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The History of Oxford University Press: Volume IBeginnings to 1780$
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Ian Gadd

Print publication date: 2013

Print ISBN-13: 9780199557318

Published to Oxford Scholarship Online: August 2014

DOI: 10.1093/acprof:oso/9780199557318.001.0001

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A Learned Press in a Commercial World

A Learned Press in a Commercial World

Chapter:
(p.242) Chapter 8 A Learned Press in a Commercial World
Source:
The History of Oxford University Press: Volume I
Author(s):

John Feather

Publisher:
Oxford University Press
DOI:10.1093/acprof:oso/9780199557318.003.0009

The chapter focuses on the Press as a commercial enterprise from 1585, analyzing the initial motivations for leasing its printing rights to independent tradesmen and the subsequent reasons for reassuming control of its own printing in the late seventeenth century. The financing and sales of books thereafter became as important to the Press's success as the learned reputation of its publications. The chapter identifies the financial strengths and weaknesses of the Press and examines how it made use of the mechanisms and systems developed by the London book trade. Relationships with the London trade were often hostile, but partnerships with other publishers arose, both formal and informal, from which both the University and the trade derived limited benefits. The chapter thus examines the internal commercial history of the Press — its finances, sales, and distribution — and contextualizes that history amid the growth, change, and conflict of the wider book trade.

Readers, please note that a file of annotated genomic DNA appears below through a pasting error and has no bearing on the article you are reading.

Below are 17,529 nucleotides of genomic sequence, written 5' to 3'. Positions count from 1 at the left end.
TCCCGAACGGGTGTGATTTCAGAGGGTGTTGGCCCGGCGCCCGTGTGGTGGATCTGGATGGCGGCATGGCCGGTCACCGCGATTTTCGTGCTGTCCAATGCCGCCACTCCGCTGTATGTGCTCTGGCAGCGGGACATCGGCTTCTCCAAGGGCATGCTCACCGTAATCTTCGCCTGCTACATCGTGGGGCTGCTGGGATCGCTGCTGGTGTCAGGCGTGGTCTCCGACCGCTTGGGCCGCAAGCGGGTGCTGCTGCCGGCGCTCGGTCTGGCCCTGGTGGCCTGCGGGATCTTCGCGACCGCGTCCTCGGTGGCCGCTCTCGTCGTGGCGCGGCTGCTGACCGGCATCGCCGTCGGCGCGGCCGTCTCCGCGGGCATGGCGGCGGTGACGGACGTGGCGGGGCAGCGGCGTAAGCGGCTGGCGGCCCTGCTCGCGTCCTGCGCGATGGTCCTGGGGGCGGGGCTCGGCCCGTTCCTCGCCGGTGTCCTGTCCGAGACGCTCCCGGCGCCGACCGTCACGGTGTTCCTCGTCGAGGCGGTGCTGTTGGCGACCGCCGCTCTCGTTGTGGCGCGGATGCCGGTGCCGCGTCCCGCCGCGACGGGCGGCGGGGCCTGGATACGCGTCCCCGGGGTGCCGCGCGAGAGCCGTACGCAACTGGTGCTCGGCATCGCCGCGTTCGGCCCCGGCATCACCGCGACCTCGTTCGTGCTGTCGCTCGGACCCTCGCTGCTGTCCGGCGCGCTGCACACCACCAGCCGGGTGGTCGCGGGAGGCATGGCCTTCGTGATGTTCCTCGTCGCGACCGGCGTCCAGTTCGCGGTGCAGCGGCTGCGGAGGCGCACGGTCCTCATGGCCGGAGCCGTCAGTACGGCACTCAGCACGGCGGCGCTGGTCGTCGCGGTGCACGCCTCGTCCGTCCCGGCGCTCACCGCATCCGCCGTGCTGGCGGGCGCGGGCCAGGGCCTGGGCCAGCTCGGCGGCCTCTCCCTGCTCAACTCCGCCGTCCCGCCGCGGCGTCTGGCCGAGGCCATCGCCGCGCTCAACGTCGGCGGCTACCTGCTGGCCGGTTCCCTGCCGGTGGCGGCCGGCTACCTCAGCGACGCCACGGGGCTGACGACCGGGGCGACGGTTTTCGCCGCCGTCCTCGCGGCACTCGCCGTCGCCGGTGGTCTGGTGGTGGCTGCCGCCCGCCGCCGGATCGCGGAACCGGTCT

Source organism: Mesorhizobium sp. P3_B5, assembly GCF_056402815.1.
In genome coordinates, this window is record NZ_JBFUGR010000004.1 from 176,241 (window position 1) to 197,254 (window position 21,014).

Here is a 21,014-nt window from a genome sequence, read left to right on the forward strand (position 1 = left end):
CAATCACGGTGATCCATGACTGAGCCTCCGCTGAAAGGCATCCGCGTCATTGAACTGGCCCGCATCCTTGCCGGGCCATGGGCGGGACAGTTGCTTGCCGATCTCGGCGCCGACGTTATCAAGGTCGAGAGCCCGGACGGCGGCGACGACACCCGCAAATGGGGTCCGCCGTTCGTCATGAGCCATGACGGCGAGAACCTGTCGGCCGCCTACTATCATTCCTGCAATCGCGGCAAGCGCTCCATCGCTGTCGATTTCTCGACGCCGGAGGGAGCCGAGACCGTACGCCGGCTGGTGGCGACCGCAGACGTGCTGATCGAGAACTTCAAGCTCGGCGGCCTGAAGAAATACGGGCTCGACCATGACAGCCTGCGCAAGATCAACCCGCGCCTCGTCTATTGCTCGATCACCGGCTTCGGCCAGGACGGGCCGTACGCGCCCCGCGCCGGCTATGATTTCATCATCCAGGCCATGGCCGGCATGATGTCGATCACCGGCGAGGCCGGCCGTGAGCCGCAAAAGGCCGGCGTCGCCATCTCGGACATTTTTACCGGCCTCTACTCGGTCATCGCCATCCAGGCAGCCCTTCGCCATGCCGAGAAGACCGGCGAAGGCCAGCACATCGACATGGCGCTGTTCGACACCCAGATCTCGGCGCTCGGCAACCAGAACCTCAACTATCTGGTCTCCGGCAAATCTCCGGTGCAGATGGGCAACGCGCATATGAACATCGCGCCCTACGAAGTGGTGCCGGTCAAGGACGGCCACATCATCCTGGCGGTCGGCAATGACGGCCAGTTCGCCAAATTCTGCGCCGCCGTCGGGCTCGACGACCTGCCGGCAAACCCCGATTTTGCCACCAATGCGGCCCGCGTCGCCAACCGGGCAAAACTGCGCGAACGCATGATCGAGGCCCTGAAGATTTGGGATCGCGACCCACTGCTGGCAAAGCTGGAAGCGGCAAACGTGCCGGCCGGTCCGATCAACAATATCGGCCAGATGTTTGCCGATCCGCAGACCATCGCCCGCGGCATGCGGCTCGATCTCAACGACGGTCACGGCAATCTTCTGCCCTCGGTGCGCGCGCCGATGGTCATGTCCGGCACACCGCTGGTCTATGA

Keywords:   finances, Joseph Barnes, distribution, John Fell, privileged printing, London book trade, sales, warehousing, Delegates' books

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